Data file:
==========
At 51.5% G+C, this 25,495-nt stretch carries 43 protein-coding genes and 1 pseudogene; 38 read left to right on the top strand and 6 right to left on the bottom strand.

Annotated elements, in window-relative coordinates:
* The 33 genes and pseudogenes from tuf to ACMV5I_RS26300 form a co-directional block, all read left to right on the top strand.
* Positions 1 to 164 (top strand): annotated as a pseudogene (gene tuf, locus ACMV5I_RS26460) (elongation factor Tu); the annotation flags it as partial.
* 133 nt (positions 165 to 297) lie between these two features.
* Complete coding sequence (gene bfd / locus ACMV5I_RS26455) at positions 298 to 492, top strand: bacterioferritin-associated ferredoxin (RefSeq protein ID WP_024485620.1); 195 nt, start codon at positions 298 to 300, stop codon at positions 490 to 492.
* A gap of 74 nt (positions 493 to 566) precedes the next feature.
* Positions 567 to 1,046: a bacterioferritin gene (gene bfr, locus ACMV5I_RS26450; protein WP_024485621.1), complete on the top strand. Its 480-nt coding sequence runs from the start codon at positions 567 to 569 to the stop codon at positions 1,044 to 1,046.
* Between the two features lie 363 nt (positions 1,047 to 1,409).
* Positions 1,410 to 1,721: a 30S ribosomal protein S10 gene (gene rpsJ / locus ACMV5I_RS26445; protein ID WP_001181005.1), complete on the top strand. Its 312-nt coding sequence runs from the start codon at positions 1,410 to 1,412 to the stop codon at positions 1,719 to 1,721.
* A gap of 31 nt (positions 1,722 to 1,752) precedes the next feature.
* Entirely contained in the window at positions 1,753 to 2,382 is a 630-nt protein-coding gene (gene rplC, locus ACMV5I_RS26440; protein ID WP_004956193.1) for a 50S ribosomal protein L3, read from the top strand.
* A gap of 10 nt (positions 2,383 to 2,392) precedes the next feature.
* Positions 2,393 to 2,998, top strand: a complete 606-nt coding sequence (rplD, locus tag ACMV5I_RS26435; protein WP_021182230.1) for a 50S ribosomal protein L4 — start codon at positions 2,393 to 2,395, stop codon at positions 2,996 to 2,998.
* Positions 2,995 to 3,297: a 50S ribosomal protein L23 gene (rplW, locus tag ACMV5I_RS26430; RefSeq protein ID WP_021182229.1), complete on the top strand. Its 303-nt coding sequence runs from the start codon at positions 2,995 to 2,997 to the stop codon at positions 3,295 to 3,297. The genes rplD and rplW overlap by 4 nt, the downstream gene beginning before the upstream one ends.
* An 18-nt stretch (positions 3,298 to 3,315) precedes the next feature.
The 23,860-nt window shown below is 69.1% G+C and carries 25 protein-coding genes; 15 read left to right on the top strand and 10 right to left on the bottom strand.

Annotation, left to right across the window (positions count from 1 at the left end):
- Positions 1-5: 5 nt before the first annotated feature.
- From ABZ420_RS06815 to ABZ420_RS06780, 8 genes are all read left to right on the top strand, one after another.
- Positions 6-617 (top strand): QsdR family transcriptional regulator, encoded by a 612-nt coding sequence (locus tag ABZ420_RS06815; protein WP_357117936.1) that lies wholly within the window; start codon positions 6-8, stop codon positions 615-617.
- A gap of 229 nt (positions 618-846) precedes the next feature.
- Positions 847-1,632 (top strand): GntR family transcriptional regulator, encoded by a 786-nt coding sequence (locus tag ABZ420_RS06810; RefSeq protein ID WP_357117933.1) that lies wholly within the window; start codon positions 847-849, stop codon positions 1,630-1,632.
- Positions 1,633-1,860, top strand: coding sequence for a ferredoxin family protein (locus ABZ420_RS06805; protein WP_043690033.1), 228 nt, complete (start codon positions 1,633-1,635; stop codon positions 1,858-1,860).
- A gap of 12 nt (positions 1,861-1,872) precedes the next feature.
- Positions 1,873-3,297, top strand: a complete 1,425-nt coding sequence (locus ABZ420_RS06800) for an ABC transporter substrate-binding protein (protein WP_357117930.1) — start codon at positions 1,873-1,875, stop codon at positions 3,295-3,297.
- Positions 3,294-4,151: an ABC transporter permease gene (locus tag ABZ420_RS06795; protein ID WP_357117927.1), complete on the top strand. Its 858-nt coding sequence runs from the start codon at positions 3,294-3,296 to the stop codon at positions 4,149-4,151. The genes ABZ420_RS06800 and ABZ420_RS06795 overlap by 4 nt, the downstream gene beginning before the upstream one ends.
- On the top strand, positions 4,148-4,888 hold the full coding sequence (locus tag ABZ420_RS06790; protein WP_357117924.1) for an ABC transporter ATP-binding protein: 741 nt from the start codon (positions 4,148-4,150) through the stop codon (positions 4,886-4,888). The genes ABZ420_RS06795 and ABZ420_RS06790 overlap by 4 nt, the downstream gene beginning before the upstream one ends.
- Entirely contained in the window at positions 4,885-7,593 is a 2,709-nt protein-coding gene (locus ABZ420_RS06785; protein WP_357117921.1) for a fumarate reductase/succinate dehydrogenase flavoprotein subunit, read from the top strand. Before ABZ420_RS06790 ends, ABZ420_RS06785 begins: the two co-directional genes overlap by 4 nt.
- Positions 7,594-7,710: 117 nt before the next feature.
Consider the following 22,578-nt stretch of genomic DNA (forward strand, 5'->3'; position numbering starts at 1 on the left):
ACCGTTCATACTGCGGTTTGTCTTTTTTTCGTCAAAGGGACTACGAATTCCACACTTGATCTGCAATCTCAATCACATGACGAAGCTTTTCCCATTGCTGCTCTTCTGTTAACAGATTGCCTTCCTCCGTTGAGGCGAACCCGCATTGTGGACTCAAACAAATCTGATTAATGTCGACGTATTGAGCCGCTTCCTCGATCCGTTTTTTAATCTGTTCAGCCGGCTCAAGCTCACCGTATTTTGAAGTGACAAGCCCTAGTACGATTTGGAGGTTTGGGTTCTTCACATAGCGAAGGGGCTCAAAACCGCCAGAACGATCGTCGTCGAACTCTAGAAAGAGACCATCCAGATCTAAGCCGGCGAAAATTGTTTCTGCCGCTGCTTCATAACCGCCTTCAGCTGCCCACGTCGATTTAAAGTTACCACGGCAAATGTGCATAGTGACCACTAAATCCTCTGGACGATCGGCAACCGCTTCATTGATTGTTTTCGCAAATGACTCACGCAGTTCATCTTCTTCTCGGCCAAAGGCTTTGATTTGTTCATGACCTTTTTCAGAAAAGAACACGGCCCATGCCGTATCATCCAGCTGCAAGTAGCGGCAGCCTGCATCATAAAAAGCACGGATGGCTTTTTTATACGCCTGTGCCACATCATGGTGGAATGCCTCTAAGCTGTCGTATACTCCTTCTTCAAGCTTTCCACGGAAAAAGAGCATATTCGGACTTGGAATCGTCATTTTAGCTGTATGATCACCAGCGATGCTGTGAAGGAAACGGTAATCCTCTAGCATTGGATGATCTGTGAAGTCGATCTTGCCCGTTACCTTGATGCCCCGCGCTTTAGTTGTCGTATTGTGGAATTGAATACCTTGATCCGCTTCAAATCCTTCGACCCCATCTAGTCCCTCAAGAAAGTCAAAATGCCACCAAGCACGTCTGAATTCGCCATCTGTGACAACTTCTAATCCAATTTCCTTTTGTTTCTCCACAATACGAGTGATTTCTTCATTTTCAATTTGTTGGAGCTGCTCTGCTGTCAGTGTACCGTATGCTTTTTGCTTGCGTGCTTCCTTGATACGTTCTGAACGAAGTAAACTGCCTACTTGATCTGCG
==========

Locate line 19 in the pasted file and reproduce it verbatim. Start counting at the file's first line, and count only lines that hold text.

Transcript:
- Positions 1-5: 5 nt before the first annotated feature.